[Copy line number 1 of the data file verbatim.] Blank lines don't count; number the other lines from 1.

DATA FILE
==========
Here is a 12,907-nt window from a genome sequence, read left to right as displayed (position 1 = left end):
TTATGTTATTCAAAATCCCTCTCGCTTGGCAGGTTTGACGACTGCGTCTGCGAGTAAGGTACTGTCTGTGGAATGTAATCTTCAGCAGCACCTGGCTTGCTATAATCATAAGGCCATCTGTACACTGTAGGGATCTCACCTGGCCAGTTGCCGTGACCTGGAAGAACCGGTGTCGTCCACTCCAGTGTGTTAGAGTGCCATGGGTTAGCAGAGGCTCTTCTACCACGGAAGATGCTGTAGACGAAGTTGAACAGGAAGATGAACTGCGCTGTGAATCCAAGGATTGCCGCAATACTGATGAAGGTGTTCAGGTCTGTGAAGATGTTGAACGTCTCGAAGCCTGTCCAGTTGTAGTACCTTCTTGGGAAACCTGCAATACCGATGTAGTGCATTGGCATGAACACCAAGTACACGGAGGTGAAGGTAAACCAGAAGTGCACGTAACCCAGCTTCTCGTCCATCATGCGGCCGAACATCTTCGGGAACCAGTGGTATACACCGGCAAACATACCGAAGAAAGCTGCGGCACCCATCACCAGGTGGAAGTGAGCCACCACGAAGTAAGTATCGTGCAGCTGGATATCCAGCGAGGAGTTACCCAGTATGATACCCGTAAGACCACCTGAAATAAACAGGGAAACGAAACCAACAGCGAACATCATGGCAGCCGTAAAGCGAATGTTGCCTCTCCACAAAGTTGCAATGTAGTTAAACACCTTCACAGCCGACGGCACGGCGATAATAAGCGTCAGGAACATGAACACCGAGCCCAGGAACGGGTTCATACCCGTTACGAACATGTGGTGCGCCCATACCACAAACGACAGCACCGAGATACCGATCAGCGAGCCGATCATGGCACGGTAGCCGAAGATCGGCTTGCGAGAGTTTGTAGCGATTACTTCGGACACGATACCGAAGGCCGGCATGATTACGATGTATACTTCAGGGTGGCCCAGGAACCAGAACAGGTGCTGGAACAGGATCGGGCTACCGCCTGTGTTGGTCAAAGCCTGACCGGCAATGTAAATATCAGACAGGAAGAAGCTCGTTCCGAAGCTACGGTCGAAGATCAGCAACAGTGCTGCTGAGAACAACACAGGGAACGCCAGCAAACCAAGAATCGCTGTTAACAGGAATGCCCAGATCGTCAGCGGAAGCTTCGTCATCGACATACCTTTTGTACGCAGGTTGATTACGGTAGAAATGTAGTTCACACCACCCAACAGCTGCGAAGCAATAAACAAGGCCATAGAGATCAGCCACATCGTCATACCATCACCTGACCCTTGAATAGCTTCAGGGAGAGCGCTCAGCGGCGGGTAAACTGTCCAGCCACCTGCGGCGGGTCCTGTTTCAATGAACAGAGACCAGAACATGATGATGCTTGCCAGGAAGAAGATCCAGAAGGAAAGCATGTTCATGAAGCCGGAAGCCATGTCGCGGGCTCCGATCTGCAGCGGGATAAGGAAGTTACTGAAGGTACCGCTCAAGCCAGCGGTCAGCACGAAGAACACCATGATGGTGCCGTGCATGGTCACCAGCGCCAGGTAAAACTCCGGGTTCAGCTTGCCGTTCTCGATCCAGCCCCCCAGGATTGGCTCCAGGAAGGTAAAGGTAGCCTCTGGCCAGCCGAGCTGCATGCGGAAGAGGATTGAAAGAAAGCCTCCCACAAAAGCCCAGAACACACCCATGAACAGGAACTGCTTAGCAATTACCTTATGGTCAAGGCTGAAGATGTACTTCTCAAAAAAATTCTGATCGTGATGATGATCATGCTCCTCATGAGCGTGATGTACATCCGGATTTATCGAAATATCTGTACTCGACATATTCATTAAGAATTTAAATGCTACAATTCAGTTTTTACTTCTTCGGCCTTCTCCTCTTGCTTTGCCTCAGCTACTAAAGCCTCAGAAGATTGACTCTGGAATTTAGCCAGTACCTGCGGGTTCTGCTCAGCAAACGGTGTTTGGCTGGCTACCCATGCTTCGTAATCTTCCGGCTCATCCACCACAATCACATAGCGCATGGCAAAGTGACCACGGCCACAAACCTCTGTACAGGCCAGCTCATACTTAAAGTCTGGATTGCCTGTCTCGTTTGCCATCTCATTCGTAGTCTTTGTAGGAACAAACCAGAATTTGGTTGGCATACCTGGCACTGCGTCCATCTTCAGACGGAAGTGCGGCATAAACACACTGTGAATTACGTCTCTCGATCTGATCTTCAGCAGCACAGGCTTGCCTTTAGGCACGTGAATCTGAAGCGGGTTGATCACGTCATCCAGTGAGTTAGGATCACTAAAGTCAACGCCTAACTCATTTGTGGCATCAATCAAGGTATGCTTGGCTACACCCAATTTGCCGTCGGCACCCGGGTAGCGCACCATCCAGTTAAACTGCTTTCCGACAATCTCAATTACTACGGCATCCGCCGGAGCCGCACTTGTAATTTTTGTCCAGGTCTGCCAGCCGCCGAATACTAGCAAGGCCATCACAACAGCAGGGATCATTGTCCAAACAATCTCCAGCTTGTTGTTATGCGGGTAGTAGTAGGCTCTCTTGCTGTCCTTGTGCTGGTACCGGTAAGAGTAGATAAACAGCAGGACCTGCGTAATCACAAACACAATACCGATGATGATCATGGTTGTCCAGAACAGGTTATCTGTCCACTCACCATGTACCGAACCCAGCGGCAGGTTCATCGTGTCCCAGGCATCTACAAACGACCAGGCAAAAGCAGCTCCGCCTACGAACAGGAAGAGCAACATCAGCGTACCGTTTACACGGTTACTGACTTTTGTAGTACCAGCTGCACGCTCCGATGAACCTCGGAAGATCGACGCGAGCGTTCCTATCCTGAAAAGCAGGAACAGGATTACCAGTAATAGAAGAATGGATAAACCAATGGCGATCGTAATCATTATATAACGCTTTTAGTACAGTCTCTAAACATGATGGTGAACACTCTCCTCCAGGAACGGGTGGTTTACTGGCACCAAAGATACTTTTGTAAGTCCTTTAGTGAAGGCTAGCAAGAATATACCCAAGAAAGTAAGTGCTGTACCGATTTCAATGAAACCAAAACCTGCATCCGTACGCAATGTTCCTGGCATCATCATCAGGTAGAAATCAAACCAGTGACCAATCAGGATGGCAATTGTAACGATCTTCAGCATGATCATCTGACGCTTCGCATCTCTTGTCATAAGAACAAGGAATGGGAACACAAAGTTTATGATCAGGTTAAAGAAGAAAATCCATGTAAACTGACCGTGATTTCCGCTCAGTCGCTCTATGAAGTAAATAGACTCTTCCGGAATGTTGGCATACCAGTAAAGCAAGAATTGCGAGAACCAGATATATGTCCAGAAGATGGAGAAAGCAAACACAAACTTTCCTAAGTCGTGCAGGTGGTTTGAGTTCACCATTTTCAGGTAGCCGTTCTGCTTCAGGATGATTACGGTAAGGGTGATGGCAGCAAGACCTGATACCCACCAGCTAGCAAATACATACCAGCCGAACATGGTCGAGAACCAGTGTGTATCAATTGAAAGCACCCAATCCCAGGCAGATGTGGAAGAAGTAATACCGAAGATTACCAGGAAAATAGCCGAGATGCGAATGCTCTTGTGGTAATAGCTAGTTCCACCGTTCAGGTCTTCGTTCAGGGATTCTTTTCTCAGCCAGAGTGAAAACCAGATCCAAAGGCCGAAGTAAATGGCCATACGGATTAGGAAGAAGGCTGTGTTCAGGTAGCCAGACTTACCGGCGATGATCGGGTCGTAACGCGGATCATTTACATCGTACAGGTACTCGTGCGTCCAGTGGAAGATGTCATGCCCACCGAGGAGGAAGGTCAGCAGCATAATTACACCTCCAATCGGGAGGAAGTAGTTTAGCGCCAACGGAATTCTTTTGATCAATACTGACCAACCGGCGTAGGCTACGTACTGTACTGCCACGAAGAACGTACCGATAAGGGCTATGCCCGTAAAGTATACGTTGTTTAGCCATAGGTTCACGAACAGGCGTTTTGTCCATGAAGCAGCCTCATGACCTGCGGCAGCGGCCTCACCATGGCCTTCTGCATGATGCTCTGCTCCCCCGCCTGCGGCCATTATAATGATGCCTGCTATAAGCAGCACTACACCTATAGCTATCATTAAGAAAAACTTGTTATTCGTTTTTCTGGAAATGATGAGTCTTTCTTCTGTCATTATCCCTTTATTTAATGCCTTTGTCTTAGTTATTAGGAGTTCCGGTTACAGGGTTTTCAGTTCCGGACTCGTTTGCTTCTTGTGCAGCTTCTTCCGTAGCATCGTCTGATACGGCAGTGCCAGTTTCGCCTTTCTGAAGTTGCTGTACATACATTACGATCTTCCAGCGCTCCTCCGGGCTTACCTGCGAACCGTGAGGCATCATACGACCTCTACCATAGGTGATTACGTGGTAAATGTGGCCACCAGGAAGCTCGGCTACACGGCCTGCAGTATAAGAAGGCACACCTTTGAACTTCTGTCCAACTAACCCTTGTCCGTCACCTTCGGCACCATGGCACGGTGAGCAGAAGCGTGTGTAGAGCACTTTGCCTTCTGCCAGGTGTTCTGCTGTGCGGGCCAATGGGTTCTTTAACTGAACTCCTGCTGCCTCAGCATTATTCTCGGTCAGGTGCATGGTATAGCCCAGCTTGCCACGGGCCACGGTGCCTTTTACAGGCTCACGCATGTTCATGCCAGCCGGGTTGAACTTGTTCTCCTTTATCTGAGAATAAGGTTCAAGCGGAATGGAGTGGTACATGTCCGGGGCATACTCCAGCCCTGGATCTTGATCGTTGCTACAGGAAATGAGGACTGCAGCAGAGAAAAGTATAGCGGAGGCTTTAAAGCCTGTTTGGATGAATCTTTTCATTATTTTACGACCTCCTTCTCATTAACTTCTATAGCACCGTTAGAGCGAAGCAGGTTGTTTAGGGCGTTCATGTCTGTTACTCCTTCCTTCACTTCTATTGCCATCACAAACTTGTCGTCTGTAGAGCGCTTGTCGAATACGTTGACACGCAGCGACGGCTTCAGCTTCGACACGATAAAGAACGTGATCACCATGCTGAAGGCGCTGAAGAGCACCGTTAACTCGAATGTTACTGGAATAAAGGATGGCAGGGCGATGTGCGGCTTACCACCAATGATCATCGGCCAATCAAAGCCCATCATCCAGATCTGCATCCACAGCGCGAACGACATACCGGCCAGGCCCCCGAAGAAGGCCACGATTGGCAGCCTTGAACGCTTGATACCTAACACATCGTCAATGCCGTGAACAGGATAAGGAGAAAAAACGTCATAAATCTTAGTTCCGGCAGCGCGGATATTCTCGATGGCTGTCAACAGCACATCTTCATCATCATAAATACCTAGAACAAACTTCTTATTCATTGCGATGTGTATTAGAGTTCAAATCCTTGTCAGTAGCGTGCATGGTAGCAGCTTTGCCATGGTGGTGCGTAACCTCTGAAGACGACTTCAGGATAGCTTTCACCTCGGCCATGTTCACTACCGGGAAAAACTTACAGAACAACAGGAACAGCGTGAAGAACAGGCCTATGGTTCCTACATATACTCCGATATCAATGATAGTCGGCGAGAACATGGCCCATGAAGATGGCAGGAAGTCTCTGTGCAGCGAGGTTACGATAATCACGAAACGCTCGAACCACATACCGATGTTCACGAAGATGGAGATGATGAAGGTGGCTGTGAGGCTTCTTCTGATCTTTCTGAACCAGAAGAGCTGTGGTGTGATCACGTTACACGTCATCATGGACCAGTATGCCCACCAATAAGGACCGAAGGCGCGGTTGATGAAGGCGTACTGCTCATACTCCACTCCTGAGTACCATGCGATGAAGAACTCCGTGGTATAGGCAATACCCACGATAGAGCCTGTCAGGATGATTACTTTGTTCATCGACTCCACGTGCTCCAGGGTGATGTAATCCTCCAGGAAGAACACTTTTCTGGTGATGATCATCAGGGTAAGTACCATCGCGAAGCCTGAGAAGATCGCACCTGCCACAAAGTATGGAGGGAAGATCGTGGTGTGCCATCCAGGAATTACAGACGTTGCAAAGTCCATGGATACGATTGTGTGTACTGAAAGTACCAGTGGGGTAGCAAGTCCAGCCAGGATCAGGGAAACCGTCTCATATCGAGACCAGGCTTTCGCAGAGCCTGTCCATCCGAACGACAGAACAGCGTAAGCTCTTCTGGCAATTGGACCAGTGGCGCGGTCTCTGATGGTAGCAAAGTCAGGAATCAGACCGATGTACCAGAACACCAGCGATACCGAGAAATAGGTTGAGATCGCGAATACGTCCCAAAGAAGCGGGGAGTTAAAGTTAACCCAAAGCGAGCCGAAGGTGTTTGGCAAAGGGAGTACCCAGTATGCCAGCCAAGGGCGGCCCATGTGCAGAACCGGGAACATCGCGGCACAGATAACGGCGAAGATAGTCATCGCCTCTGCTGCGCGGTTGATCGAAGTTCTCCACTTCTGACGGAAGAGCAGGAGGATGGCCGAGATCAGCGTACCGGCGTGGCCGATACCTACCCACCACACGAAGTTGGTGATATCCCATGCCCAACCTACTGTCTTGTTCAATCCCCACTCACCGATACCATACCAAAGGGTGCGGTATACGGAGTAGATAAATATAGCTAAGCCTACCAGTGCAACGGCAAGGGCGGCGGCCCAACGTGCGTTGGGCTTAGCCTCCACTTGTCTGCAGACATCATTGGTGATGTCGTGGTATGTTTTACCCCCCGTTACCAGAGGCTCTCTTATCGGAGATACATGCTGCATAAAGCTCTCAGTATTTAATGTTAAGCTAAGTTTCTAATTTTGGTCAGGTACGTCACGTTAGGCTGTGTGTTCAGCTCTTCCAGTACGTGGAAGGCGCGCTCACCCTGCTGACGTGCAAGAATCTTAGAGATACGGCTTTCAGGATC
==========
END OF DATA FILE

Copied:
Here is a 12,907-nt window from a genome sequence, read left to right as displayed (position 1 = left end):